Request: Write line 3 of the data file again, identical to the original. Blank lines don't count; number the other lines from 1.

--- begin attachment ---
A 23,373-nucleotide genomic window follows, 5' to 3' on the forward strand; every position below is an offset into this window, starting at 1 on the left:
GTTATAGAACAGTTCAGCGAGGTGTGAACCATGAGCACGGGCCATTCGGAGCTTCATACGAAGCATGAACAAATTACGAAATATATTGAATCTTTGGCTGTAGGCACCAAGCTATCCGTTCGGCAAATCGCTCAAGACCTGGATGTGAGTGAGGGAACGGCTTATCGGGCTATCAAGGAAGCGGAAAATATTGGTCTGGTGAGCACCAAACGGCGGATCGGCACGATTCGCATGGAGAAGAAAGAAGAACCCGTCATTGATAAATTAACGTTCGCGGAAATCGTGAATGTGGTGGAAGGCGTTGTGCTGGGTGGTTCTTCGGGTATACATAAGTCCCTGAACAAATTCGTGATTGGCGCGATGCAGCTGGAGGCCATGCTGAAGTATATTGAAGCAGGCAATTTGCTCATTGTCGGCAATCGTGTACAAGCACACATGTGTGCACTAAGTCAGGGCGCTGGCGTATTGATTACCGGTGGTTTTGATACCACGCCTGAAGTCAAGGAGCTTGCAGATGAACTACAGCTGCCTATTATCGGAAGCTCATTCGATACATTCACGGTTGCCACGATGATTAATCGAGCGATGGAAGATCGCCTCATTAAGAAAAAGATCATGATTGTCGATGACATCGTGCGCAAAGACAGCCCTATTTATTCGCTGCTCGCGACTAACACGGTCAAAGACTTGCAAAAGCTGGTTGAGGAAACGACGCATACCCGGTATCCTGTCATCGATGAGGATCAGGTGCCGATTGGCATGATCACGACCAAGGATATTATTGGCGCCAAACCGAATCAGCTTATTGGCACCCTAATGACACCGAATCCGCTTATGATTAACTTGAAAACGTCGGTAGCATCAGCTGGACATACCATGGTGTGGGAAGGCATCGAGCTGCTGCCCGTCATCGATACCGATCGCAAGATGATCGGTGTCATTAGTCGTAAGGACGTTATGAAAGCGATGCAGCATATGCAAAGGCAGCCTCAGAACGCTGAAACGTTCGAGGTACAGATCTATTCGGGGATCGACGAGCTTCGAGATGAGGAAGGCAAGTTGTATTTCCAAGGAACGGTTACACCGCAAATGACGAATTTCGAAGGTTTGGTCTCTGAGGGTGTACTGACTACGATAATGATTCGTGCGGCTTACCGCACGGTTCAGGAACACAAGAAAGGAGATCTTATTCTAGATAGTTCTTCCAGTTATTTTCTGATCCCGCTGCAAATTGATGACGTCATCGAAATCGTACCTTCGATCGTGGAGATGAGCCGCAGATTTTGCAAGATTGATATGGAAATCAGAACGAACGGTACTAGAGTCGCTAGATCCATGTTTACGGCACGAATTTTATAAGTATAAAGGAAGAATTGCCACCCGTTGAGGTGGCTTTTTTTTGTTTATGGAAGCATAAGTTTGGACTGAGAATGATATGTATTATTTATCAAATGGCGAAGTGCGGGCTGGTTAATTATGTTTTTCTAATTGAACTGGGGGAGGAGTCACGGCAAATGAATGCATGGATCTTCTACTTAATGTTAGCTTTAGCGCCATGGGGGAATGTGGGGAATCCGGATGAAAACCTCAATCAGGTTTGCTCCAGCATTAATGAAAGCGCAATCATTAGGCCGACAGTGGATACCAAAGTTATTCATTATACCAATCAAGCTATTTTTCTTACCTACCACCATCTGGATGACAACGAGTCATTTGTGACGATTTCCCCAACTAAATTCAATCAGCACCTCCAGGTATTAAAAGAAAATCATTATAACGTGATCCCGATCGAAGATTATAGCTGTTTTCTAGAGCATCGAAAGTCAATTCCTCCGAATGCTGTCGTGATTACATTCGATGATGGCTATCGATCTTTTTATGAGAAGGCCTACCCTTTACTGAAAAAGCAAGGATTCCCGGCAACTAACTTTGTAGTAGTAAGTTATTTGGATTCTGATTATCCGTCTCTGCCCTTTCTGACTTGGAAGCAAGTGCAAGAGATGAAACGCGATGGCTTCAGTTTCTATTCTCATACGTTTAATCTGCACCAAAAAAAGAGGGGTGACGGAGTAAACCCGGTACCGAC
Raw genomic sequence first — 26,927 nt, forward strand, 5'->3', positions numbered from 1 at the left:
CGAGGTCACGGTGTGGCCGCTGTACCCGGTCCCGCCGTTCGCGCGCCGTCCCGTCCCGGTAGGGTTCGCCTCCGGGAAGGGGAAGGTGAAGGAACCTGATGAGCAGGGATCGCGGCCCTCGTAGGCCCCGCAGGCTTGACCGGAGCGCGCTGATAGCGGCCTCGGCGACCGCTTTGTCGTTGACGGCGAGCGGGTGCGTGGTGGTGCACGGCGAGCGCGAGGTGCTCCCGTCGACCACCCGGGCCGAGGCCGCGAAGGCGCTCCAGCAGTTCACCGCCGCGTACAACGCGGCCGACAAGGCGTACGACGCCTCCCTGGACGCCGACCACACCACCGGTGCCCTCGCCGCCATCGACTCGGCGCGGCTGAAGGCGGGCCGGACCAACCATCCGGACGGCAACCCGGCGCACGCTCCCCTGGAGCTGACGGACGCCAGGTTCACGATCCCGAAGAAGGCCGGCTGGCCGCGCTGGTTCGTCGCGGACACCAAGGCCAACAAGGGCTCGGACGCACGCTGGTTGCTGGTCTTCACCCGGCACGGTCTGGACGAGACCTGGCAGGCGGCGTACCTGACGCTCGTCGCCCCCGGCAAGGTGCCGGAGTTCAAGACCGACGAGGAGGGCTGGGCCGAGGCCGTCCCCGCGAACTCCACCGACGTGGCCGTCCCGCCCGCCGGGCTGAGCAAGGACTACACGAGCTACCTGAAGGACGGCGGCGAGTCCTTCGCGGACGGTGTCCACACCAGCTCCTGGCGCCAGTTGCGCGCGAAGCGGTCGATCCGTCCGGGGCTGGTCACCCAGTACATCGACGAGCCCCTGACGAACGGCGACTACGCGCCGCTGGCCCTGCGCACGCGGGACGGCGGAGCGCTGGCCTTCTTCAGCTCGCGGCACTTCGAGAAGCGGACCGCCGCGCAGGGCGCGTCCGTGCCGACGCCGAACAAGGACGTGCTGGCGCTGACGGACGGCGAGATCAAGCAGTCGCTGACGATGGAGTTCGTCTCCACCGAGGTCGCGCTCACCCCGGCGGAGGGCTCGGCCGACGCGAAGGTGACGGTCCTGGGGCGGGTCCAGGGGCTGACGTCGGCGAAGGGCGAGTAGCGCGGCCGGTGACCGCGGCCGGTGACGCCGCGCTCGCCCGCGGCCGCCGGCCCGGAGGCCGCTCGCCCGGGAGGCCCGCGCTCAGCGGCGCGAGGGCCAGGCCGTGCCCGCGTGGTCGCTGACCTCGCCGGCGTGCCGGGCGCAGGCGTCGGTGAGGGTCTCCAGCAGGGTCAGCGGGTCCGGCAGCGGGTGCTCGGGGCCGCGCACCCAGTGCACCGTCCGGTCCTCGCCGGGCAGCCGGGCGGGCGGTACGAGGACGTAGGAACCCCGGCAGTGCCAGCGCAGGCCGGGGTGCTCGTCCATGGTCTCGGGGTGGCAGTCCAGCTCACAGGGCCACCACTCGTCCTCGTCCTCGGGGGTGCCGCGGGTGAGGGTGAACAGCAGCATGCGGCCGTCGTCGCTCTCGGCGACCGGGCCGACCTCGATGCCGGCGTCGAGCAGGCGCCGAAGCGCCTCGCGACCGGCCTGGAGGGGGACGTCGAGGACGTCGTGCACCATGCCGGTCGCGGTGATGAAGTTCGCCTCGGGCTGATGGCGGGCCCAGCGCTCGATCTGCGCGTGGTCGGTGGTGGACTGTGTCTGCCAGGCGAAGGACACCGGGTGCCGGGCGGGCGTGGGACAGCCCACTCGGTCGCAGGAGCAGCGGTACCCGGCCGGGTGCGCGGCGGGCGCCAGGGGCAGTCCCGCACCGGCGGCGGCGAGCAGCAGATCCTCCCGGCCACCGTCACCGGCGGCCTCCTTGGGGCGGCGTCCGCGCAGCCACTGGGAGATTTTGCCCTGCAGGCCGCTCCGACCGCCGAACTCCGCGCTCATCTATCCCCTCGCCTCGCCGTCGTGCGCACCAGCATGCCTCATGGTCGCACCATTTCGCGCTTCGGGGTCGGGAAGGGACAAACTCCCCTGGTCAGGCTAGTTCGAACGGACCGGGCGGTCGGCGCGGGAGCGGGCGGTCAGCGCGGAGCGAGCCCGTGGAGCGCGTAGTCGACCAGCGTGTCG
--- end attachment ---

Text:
Raw genomic sequence first — 26,927 nt, forward strand, 5'->3', positions numbered from 1 at the left: